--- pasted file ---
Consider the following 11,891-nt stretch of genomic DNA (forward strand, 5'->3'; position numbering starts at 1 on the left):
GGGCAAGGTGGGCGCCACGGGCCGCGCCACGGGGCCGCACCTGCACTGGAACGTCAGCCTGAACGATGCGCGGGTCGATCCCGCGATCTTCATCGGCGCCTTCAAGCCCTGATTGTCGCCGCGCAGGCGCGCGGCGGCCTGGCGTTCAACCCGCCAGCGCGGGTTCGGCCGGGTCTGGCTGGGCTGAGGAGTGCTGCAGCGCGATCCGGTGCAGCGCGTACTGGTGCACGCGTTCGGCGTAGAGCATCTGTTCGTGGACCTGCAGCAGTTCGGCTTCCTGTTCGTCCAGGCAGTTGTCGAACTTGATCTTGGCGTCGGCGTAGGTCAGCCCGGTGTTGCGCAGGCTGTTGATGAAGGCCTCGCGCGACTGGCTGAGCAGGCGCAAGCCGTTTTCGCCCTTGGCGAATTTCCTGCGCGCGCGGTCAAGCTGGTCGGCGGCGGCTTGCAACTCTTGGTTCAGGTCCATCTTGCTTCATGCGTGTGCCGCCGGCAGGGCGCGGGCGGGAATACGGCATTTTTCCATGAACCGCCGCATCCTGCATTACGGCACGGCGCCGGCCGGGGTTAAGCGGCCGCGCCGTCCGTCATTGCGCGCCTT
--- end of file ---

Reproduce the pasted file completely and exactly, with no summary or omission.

Consider the following 11,891-nt stretch of genomic DNA (forward strand, 5'->3'; position numbering starts at 1 on the left):
GGGCAAGGTGGGCGCCACGGGCCGCGCCACGGGGCCGCACCTGCACTGGAACGTCAGCCTGAACGATGCGCGGGTCGATCCCGCGATCTTCATCGGCGCCTTCAAGCCCTGATTGTCGCCGCGCAGGCGCGCGGCGGCCTGGCGTTCAACCCGCCAGCGCGGGTTCGGCCGGGTCTGGCTGGGCTGAGGAGTGCTGCAGCGCGATCCGGTGCAGCGCGTACTGGTGCACGCGTTCGGCGTAGAGCATCTGTTCGTGGACCTGCAGCAGTTCGGCTTCCTGTTCGTCCAGGCAGTTGTCGAACTTGATCTTGGCGTCGGCGTAGGTCAGCCCGGTGTTGCGCAGGCTGTTGATGAAGGCCTCGCGCGACTGGCTGAGCAGGCGCAAGCCGTTTTCGCCCTTGGCGAATTTCCTGCGCGCGCGGTCAAGCTGGTCGGCGGCGGCTTGCAACTCTTGGTTCAGGTCCATCTTGCTTCATGCGTGTGCCGCCGGCAGGGCGCGGGCGGGAATACGGCATTTTTCCATGAACCGCCGCATCCTGCATTACGGCACGGCGCCGGCCGGGGTTAAGCGGCCGCGCCGTCCGTCATTGCGCGCCTT